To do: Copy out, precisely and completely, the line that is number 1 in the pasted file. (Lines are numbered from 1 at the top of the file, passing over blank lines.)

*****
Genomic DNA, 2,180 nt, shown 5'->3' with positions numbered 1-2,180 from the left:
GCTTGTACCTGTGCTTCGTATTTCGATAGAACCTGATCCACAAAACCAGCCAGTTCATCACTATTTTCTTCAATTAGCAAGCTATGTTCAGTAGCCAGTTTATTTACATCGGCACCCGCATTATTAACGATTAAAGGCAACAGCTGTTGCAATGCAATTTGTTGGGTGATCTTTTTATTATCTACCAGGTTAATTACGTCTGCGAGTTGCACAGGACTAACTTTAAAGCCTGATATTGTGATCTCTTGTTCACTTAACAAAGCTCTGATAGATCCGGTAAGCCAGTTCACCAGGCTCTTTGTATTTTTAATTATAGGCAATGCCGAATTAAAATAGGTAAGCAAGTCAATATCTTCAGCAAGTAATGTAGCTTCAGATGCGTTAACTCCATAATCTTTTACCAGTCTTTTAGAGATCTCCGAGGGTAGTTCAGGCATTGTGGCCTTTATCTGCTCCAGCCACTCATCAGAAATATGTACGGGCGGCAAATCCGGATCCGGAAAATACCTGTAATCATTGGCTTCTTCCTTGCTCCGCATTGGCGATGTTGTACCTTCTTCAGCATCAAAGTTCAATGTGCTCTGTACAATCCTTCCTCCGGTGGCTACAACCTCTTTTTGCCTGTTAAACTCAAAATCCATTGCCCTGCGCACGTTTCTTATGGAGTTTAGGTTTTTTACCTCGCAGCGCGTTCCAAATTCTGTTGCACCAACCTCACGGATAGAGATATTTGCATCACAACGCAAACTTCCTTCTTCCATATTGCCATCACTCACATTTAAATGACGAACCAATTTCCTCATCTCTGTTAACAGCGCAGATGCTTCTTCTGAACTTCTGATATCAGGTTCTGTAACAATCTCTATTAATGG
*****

Genomic DNA, 2,180 nt, shown 5'->3' with positions numbered 1-2,180 from the left: